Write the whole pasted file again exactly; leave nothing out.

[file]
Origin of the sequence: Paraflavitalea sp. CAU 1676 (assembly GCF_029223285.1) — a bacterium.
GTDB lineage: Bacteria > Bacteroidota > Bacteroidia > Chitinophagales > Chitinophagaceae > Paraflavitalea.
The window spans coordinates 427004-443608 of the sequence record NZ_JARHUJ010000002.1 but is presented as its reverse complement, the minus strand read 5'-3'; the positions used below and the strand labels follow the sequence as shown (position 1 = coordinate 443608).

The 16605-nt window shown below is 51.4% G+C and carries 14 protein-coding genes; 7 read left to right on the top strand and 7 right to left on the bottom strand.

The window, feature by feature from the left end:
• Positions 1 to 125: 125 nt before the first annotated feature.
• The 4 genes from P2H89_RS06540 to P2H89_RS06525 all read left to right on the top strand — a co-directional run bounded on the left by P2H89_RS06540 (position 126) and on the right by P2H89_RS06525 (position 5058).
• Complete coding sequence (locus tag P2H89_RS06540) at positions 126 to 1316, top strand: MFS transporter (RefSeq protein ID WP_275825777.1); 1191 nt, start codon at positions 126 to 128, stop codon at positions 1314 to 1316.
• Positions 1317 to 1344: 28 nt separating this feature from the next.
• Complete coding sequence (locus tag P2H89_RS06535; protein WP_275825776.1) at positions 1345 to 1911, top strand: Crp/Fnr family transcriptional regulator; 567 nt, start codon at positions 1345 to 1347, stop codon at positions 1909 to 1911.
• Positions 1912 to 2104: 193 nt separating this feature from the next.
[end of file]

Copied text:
Origin of the sequence: Paraflavitalea sp. CAU 1676 (assembly GCF_029223285.1) — a bacterium.
GTDB lineage: Bacteria > Bacteroidota > Bacteroidia > Chitinophagales > Chitinophagaceae > Paraflavitalea.
The window spans coordinates 427004-443608 of the sequence record NZ_JARHUJ010000002.1 but is presented as its reverse complement, the minus strand read 5'-3'; the positions used below and the strand labels follow the sequence as shown (position 1 = coordinate 443608).

The 16605-nt window shown below is 51.4% G+C and carries 14 protein-coding genes; 7 read left to right on the top strand and 7 right to left on the bottom strand.

The window, feature by feature from the left end:
• Positions 1 to 125: 125 nt before the first annotated feature.
• The 4 genes from P2H89_RS06540 to P2H89_RS06525 all read left to right on the top strand — a co-directional run bounded on the left by P2H89_RS06540 (position 126) and on the right by P2H89_RS06525 (position 5058).
• Complete coding sequence (locus tag P2H89_RS06540) at positions 126 to 1316, top strand: MFS transporter (RefSeq protein ID WP_275825777.1); 1191 nt, start codon at positions 126 to 128, stop codon at positions 1314 to 1316.
• Positions 1317 to 1344: 28 nt separating this feature from the next.
• Complete coding sequence (locus tag P2H89_RS06535; protein WP_275825776.1) at positions 1345 to 1911, top strand: Crp/Fnr family transcriptional regulator; 567 nt, start codon at positions 1345 to 1347, stop codon at positions 1909 to 1911.
• Positions 1912 to 2104: 193 nt separating this feature from the next.